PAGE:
“In April 2013, President Obama authorized the C.I.A. to begin a program to arm the rebels at a base in Jordan, and more recently the administration decided to expand the training mission with a larger parallel Pentagon program in Saudi Arabia to train “vetted” rebels to battle fighters of the Islamic State, with the aim of training approximately 5,000 rebel troops per year.
So far the efforts have been limited, and American officials said that the fact that the C.I.A. took a dim view of its own past efforts to arm rebel forces fed Mr. Obama’s reluctance to begin the covert operation.
According to the Times account of the CIA report, such missions were most successful when US or allied operatives worked with rebels on the battlefield. Hence the success of the anti-communist “mujahedeen” rebels in Afghanistan; trained and armed with CIA funds, the rebels had direct support from Pakistani intelligence operatives on the ground. But this successful example of CIA intervention “was also seen as a cautionary tale” by the administration, since the jihad against Soviet forces in the 1980s laid the groundwork for the Taliban takeover of Afghanistan and the rise of al-Qaeda.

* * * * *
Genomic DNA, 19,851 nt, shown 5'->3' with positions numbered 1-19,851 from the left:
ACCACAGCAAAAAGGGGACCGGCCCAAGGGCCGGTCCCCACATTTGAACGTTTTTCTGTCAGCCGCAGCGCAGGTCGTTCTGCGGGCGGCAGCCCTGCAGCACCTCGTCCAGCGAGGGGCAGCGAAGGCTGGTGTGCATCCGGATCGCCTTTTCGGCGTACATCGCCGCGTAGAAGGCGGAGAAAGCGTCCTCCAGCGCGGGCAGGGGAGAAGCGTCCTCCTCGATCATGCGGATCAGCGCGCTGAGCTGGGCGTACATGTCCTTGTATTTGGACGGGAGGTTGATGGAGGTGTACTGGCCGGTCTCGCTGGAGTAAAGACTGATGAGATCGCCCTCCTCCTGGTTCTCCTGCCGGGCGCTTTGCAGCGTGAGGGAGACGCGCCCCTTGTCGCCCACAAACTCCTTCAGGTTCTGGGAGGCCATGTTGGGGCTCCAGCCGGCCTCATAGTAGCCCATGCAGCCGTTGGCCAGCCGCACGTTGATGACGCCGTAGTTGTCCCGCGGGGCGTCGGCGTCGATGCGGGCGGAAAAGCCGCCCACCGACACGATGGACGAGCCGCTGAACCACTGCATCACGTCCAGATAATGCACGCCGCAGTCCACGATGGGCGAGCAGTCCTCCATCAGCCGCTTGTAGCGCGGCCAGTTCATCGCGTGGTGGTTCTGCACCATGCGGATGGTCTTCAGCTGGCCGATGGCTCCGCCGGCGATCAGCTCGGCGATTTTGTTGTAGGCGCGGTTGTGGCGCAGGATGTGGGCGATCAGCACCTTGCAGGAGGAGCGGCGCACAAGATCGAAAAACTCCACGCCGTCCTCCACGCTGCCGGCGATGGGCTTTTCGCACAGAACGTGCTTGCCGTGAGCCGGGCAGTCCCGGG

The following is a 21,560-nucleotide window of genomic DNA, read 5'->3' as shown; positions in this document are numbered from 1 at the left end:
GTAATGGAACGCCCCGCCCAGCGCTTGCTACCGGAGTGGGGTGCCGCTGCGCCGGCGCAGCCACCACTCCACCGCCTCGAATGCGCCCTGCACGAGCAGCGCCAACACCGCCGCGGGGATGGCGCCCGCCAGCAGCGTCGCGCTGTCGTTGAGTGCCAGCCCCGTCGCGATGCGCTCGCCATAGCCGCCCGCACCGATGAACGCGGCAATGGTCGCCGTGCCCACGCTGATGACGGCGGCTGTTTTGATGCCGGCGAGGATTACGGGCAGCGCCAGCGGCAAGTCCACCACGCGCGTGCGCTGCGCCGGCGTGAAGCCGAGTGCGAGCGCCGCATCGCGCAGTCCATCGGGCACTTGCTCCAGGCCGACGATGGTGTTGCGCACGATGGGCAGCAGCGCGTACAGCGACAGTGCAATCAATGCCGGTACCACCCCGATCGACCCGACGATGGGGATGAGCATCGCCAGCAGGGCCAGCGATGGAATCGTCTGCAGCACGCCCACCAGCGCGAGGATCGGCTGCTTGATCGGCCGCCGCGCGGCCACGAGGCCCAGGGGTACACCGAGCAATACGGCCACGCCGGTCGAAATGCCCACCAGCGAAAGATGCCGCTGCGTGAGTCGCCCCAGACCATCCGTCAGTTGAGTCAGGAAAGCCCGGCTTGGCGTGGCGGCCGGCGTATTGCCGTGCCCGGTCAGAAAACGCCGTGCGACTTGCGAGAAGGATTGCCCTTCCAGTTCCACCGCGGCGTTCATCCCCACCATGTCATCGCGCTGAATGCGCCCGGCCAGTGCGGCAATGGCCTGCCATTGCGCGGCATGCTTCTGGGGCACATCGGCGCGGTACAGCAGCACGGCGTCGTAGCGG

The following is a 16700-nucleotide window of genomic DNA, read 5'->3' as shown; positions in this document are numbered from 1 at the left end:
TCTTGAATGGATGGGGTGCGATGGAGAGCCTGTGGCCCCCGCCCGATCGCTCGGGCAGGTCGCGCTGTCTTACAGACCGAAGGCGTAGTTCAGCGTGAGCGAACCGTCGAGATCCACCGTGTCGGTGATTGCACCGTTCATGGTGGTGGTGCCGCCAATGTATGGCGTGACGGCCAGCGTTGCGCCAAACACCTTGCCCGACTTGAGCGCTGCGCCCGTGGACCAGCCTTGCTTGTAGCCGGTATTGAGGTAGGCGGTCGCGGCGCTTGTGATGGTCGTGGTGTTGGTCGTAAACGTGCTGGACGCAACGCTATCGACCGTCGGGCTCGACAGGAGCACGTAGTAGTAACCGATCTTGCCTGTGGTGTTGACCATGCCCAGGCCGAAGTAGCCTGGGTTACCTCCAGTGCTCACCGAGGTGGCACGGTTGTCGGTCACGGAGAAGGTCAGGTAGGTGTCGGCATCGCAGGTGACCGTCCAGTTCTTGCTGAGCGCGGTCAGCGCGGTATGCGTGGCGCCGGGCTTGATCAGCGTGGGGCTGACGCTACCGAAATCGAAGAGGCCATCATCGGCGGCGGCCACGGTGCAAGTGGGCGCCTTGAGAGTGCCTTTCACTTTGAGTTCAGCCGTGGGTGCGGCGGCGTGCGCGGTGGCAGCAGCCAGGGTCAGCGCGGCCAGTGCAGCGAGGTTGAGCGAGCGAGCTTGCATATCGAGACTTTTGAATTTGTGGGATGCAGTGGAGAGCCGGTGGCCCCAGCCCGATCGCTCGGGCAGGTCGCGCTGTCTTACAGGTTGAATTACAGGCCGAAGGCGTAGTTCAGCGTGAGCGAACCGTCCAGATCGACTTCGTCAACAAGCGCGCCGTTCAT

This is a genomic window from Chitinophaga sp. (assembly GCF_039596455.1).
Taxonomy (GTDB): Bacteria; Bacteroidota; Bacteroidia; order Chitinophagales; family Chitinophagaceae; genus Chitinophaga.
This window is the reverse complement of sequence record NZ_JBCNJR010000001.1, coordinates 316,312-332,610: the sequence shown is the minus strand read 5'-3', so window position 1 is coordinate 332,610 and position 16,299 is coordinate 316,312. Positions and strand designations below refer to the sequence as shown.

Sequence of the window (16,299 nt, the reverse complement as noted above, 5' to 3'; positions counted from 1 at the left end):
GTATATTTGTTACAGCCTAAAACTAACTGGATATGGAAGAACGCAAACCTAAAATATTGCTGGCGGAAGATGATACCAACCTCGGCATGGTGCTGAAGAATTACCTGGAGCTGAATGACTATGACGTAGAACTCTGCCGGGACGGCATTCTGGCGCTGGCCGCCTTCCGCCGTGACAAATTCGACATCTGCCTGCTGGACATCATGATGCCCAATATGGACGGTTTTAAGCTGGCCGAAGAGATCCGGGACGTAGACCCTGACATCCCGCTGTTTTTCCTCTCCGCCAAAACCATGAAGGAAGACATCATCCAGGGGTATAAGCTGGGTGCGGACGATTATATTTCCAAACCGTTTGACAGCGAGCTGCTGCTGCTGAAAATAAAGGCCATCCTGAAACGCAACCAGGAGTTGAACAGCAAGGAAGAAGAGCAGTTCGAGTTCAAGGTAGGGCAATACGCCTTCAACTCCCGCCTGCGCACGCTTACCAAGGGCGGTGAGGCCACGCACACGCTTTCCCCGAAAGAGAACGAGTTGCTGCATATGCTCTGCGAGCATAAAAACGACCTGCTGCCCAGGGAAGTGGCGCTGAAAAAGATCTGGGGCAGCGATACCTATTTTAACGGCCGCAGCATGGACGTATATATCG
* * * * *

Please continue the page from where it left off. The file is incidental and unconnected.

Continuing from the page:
The CIA’s apparent self-doubt has fed President Obama’s cautious approach to Syria, and inspired his recent decision to involve the Pentagon in the effort to train and arm local forces fighting ISIS and the Assad regime.